Truth with Kindness

Honesty with kindness is the cornerstone of any relationship. Often people are afraid to be truly honest fearing the other person will get hurt or angry and go away, rejecting us. Freud said our biggest drive in life is sex. Around 1918, Adler disagreed with Freud and stated his belief that belonging was our greatest drive. Being honest then threatens a basic need, challenging us to be mature, to do the difficult thing, and risking rejection or disapproval.

To be kind isn’t always ‘nice.’ My daughter as a child would get angry at me for making her brush her teeth and tell me how mean I was. To her, making her brush her teeth wasn’t nice, however we all know it was kind.

Sometimes I need to say hard things to my clients; hard things for them to hear. When I feel a client is stuck in a ‘poor me’ pattern, to not tell them is to treat them with a lack of respect or pity, and decide they are too pathetic or weak to hear the truth. Of course, when I say such a thing I do so without judgment. I recognize it is just a pattern and we all have a few goofy patterns that don’t work!

A number of years ago, I told a client who had been struggling with depression for 10 years, just that. He looked at me for a long time then burst into laughter stating, “Well I guess I just got busted!” We proceeded to work on how to stay out of ‘poor me’ or when he fell into it, how to pull out of it. Three months later, he told me he wished he had known about the ‘poor me’ 10 years ago. He was feeling the best he had since he lost his job 10 years previous.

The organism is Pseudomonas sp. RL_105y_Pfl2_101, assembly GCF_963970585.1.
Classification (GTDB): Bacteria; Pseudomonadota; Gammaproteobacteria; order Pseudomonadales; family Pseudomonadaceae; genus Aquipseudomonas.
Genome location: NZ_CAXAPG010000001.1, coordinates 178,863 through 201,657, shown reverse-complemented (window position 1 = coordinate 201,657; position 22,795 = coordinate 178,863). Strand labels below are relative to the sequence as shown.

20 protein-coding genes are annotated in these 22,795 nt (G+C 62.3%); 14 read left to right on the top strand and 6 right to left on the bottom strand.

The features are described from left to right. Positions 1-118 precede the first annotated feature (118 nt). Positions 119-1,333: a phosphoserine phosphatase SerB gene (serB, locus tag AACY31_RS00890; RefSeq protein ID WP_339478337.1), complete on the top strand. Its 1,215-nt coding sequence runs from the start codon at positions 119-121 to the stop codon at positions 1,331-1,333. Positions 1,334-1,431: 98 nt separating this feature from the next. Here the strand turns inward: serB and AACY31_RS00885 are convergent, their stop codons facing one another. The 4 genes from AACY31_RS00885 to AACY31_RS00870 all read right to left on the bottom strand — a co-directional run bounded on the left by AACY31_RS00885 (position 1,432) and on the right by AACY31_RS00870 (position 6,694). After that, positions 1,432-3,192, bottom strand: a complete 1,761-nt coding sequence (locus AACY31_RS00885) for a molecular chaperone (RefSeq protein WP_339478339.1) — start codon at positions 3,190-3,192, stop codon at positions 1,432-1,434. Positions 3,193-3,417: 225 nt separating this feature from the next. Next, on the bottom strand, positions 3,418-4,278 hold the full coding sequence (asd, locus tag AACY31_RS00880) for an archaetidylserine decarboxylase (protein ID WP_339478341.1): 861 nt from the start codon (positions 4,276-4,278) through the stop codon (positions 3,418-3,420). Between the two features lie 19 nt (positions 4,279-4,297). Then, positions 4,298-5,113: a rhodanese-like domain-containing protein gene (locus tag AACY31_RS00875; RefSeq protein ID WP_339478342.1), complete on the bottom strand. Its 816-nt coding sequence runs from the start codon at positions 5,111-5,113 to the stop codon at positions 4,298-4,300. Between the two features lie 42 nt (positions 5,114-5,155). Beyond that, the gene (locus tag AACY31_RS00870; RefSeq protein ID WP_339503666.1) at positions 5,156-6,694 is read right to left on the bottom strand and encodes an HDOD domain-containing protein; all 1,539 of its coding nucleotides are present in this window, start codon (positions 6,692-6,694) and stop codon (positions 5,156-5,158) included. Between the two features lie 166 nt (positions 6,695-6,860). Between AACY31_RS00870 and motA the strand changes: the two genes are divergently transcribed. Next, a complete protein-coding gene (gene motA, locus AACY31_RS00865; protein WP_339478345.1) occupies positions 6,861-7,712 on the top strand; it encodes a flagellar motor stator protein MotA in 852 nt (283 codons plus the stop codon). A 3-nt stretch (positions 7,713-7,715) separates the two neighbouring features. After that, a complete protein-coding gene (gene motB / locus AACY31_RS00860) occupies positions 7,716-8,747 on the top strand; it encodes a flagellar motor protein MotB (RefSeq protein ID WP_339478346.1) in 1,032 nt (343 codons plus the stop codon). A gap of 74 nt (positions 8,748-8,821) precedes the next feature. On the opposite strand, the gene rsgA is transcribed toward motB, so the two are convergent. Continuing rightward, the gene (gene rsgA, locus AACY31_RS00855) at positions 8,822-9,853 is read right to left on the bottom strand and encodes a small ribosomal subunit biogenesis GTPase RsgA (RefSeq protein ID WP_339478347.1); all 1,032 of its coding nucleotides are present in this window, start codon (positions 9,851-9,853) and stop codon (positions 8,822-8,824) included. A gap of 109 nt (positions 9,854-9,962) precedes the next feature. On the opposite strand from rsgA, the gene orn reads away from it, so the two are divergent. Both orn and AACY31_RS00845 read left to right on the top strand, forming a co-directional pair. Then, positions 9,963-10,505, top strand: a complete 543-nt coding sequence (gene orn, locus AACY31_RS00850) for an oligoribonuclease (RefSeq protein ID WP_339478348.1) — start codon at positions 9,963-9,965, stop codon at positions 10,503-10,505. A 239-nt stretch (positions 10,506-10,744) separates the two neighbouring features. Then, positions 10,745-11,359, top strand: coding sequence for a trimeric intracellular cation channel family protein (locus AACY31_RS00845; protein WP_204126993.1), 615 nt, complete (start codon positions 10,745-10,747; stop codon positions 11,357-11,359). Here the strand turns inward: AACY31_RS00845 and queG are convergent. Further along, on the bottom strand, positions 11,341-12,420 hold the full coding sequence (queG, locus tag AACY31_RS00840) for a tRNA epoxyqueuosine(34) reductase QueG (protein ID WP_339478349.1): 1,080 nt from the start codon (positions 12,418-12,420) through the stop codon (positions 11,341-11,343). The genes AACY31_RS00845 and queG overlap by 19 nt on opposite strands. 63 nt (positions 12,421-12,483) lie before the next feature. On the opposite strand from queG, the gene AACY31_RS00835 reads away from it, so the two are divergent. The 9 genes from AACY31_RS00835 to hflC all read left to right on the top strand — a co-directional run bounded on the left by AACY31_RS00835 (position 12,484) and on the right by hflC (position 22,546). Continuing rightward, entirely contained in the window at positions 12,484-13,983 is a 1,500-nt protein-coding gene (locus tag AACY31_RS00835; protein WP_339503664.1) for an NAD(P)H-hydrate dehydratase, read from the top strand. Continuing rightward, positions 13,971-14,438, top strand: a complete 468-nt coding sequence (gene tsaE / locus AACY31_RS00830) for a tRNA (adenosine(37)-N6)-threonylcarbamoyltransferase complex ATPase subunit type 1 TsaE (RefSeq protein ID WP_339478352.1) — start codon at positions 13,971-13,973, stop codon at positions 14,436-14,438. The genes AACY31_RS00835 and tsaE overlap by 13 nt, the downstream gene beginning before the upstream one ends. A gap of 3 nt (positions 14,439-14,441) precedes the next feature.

A true friend is one who will be honest about what they like or don’t like, what they want or don’t want, and if they are angry or sad or hurt. It takes a lot of courage to speak your truth with kindness. Not only does your relationship become stronger because you let the person know who you truly are, you get to know yourself better as well.